Date: Sat, 9 Mar 1991 23:02:00 GMT
I know all about juku - I went to juku for 6 years straight. But in my article, I just meant that in the actual school itself the time spent on any one subject is probably not much different that in the American schools. So, maybe instead of trying to lengthen the American school year and all of that, they should introduce the juku system.. Nah, maybe not (there are several juku in San Diego though, but they're all taught in Japanese). I also know about the university entrance exam - I have to take it this year. Wish me luck, all! Note: the government was supposed to make the process easier by doing away with the 'kyotuu itizi' (the exam everyone going to public college has to take), but when they did that, they also set up a new exam called 'center siken' which is basically the same thing. So, namae dake kawatta to iu koto ni naruga... I was disappointed.
Maiko Covington email@example.com
Date: Tue, 12 Mar 1991 04:56:03 GMT
(NOTE: Comment by firstname.lastname@example.org on Maiko's article/post)
About juku and school and everything like that, not all the Japanese students attend, but that does not mean they are slack or anything. I know of a few friends who have had a tutor to provide much the same thing too. I guess then the general goal is achieved with this as well.I like the idea of juku in America myself, where it will really be viewed as an option, and not a requirement for college, like in Japan. As a child, I see a place for the teacher having problems with regular school to have option of going to teach at not quite a private school, but better than regular school. The students who are going to this American juku would be doing so because they want to (or their parents want them too, but that always happens, doesn't it?) and would not really compete with regular school, but show general public what a good extra instruction this is.
Many of my friends who do attend juku actually prefer it to regular school. They get to wear what they like, and the way the teacher teaches is generally more favorable. It's intense, yes, but I think it is sort of neat.
The only American juku I can really think of and remember of being really striking in the U.S.A. is the Princeton Review exam preparation classes. Some of my friends (I moved around a lot, okay? I was an Army Brat, because my father could not practice medicine in this country with a foreign degree, so that's that, okay ^_^) really liked those classes because they were fun, showed the way to do the exam, and the teachers were really fun and provided the correct information well.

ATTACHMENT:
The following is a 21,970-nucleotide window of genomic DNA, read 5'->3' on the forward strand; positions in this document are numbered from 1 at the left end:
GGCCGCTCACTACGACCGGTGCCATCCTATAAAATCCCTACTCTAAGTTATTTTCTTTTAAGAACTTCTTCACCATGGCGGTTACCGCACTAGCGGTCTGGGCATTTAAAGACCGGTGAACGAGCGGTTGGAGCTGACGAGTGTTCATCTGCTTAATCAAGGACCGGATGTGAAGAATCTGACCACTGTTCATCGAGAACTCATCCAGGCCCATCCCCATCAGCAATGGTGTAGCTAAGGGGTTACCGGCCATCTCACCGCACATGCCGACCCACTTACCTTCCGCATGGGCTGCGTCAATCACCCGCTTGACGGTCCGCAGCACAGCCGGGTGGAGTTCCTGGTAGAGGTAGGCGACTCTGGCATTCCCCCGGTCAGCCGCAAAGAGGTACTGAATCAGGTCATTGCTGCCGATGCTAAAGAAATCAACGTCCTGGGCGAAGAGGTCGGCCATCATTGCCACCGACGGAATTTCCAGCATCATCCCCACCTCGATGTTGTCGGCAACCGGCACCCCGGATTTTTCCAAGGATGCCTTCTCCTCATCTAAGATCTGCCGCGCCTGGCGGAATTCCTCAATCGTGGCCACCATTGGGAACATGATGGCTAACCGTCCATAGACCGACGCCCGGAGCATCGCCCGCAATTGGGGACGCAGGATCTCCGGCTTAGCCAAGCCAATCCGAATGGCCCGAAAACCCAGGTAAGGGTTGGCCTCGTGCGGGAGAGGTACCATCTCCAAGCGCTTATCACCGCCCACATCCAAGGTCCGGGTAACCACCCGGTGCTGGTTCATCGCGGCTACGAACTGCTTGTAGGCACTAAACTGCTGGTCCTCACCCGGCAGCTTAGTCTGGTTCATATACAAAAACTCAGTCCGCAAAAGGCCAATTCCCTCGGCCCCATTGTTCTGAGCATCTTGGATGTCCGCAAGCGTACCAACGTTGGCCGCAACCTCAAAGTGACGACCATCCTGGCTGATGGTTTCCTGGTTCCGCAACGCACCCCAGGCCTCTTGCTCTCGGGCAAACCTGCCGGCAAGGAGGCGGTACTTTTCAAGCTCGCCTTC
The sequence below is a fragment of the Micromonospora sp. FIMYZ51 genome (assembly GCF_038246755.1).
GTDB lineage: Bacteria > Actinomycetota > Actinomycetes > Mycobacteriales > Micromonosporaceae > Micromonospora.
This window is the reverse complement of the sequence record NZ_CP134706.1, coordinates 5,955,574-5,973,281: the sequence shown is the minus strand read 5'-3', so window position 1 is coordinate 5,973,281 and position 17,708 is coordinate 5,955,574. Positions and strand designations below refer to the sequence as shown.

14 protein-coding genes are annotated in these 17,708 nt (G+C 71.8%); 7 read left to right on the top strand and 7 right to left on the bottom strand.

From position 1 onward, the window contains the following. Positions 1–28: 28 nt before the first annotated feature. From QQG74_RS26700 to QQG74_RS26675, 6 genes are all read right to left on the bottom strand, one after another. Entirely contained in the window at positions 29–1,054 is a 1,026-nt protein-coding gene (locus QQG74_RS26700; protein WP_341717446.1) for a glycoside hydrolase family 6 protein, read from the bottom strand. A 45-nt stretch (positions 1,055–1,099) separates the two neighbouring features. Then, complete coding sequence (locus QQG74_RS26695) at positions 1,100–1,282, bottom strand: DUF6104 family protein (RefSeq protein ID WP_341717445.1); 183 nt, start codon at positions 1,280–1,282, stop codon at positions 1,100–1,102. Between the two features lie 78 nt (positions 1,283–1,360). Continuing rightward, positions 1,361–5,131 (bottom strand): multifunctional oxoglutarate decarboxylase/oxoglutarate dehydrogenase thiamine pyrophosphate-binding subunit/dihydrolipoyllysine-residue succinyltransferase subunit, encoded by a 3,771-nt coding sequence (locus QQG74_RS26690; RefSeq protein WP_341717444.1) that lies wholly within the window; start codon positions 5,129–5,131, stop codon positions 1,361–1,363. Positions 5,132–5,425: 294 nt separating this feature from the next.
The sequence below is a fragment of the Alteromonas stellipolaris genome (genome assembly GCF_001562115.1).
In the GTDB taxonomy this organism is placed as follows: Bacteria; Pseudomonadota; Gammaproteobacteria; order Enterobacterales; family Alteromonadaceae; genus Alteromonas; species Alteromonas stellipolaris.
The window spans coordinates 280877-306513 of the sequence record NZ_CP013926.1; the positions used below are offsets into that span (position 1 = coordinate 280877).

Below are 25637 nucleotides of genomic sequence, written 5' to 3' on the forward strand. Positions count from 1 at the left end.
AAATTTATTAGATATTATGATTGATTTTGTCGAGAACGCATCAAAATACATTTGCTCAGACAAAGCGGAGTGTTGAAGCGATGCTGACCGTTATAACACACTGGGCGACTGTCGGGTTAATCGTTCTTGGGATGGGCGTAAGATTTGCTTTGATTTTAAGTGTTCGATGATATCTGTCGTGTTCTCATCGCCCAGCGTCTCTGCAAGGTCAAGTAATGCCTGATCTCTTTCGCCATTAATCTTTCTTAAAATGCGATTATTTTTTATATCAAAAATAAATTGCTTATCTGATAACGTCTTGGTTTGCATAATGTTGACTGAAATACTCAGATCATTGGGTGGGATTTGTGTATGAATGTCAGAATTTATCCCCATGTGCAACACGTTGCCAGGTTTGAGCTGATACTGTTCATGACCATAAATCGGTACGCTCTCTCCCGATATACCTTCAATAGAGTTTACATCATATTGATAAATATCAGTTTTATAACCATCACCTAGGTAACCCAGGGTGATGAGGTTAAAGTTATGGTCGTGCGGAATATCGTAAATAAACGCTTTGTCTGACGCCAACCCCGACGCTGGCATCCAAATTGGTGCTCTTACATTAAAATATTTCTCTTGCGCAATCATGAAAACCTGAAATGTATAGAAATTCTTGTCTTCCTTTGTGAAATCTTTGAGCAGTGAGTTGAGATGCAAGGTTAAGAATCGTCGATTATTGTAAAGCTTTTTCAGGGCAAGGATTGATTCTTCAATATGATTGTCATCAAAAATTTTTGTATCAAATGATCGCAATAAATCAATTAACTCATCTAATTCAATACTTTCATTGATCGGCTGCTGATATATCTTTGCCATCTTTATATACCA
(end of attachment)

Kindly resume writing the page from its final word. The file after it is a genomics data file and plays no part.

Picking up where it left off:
There are of course regular juku in America as Maiko stated, but a little bit too juku for most Americans.
Well, my thoughts about this whole education business though, is to send my kids (I just learned to drive now too, so I know what I am talking about ^_^) overseas to attend school, then for college, send them to American one. The American colleges are more numerous, and quite a lot of them are extremely good, better in most cases, than the foreign ones.
Remember, these thoughts are just from a student, so if you think there should be a change, please let me know, because that is what I am, a student!
Maiko Covington email@example.com
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Life in A Japanese School By Maiko Covington.
Her text has remained true to her original posting. The overall title of this section was chosen to best represent her articles rather than "My High School Days" as originally titled by Maiko-san. Her articles were originally posted and may be found here: My High School Days. You may reach her at the this email: firstname.lastname@example.org as email in article is old and defunct.
She has been asked if she will write some more of these and her answer is, "The answer to that question is, not likely in the near future. The events in those posts occurred more than 10 years ago now, and I honestly don't think I could get myself into the same frame of mind."